This article is an installment of Holy Joys Questions. Submit your questions to email@example.com.
Question: What is the reason for human suffering?
There are multiple reasons why others do suffer. All of them relate to human sin.
First, the entire physical universe suffers because Adam, as its first ruler, rebelled against God and brought God’s curse upon it (Rom. 8:18-22). Natural evil (tsunami’s, disease, death) and all the pain it produces are the direct results of Adam’s sin. But why does God allow the consequences of Adam’s sin to continue to affect the sons of Adam?
Some argue that it is necessary to make clear to us the gravity of sin. It isn’t clear to me that Scripture answers that question. What is clear to me is that Scripture says God is good in all he does. Thus it is goodness, not impotence or malevolence, that lies at the heart of divine providence.
Second, all men suffer because all men have sinned (Rom. 3:23). “He that sows to the flesh shall of the flesh reap corruption” (Gal. 6:7). Although it is probably true that the KJV misunderstands Prov. 21:4—“the plowing of the wicked is sin” (compare the NASB), I think that translation points to a theological truth: everything wicked people do is sinful. I don’t mean everything they do is inherently bad, but that all that a sinner does is tainted by his sinfulness.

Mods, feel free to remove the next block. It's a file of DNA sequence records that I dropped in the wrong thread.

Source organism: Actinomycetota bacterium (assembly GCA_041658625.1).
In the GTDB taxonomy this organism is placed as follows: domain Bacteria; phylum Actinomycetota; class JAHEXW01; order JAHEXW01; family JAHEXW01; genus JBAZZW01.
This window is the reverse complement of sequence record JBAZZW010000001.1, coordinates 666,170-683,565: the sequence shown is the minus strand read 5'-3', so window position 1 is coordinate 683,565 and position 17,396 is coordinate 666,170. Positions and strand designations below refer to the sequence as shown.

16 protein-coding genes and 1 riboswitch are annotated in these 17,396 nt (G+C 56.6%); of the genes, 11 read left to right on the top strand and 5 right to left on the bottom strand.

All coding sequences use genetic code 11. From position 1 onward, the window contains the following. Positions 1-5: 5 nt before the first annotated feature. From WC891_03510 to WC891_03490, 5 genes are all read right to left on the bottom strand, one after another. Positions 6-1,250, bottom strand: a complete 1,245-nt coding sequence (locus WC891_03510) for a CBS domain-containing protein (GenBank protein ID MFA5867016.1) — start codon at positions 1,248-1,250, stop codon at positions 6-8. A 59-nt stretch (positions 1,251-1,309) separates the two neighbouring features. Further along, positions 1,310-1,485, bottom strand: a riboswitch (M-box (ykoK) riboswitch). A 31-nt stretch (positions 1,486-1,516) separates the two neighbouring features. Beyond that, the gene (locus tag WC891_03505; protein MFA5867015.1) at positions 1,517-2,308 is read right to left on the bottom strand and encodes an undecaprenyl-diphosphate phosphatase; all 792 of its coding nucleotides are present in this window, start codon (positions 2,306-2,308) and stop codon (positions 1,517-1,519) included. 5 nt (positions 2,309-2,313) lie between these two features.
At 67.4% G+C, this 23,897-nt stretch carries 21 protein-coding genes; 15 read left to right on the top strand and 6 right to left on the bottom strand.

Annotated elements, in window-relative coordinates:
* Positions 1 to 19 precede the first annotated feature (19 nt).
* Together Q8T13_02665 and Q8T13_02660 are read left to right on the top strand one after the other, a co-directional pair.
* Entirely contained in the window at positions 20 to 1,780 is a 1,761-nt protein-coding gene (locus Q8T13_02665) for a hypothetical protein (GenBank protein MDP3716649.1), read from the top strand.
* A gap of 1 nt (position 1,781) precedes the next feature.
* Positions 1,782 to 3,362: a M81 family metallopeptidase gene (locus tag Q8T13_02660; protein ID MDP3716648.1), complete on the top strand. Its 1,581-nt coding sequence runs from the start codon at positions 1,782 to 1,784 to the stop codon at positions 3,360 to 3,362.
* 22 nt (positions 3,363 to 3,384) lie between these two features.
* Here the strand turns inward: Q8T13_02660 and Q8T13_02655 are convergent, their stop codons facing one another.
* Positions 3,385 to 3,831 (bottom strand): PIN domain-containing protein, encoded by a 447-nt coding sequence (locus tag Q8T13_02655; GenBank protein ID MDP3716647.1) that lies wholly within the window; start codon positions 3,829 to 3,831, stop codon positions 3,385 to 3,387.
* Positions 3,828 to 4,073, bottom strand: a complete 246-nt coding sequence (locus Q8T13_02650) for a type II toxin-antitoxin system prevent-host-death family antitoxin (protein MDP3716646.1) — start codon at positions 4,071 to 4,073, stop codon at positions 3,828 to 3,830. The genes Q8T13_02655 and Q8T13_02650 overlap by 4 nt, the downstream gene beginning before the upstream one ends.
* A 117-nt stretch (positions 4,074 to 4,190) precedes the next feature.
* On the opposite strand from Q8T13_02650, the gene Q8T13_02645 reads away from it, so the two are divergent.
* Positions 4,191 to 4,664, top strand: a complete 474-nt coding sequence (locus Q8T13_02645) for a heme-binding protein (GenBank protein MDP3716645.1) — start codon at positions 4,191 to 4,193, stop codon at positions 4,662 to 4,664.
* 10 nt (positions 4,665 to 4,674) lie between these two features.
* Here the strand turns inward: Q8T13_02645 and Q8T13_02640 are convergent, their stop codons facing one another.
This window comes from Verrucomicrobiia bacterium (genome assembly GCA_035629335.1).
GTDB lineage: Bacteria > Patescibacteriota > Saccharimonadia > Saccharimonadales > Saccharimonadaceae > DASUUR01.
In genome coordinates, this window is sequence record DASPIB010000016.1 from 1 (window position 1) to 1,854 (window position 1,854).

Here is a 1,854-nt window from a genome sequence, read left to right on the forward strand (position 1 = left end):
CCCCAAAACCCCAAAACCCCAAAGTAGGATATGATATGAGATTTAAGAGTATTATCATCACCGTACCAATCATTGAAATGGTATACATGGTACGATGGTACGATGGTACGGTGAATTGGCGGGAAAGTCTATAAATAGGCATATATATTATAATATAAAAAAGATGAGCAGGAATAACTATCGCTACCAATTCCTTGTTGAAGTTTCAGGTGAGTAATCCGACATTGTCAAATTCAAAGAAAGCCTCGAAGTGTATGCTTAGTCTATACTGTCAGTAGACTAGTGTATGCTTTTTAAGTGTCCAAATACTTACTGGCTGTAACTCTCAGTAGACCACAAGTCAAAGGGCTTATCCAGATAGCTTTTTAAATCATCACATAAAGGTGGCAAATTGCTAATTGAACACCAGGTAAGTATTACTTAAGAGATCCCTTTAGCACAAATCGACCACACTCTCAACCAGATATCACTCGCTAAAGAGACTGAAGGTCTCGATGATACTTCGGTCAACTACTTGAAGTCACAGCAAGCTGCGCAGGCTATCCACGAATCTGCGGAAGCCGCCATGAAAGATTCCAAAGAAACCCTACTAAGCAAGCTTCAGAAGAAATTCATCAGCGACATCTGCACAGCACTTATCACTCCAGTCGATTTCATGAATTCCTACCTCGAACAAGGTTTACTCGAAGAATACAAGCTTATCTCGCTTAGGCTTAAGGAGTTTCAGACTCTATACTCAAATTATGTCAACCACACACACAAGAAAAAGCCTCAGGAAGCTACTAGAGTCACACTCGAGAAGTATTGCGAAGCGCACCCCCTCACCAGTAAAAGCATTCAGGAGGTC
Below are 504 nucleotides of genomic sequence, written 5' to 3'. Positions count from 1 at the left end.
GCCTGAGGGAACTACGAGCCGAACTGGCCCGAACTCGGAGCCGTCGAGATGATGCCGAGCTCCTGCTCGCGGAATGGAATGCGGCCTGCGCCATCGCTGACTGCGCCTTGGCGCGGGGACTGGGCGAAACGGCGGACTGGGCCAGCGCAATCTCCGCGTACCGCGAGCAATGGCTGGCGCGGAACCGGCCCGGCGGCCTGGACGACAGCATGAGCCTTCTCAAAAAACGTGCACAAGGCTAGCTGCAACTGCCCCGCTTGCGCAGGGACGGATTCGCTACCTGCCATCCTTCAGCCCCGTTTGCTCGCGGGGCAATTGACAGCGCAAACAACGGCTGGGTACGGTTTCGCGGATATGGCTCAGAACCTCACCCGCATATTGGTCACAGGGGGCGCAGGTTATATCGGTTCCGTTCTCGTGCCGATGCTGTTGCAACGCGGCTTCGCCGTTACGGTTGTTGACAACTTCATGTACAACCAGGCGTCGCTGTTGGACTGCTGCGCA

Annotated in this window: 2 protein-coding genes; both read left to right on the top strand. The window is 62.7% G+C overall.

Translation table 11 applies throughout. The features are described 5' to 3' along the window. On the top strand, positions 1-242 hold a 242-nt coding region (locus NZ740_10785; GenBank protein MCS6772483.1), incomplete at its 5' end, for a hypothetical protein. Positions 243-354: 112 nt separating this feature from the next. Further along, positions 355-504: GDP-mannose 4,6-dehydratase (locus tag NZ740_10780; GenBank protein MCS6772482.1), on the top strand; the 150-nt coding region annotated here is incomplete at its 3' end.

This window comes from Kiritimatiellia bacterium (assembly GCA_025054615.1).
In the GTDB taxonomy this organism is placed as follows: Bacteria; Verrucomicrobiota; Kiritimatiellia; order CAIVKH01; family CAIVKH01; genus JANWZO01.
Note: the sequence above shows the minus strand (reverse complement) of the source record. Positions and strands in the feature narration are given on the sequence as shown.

Isaiah says it this way: “all our righteousness [our best deeds] are as a menstrual rag” (Isa. 64:6). That shocking line teaches us how repugnant sinners are to God. In that light, we should be astonished at how little we suffer here because of our sins.
Third, all men suffer because of others’ sins. I didn’t say suffer for others’ sins. We are all affected, not only by Adam’s sins but by the sins of many others around us. This is deeply troubling to many. The answer I currently live with is this: it was not possible for God to create a world in which meaningful relationships exist, which mirror the Trinity’s mutual indwelling, without creating a world in which both our righteous and our sinful actions affect others.
That God chose to create this world implies that He will not allow evil persons to thwart His purposes for good. Hallelujah!
Originally published in God’s Revivalist. Used by permission.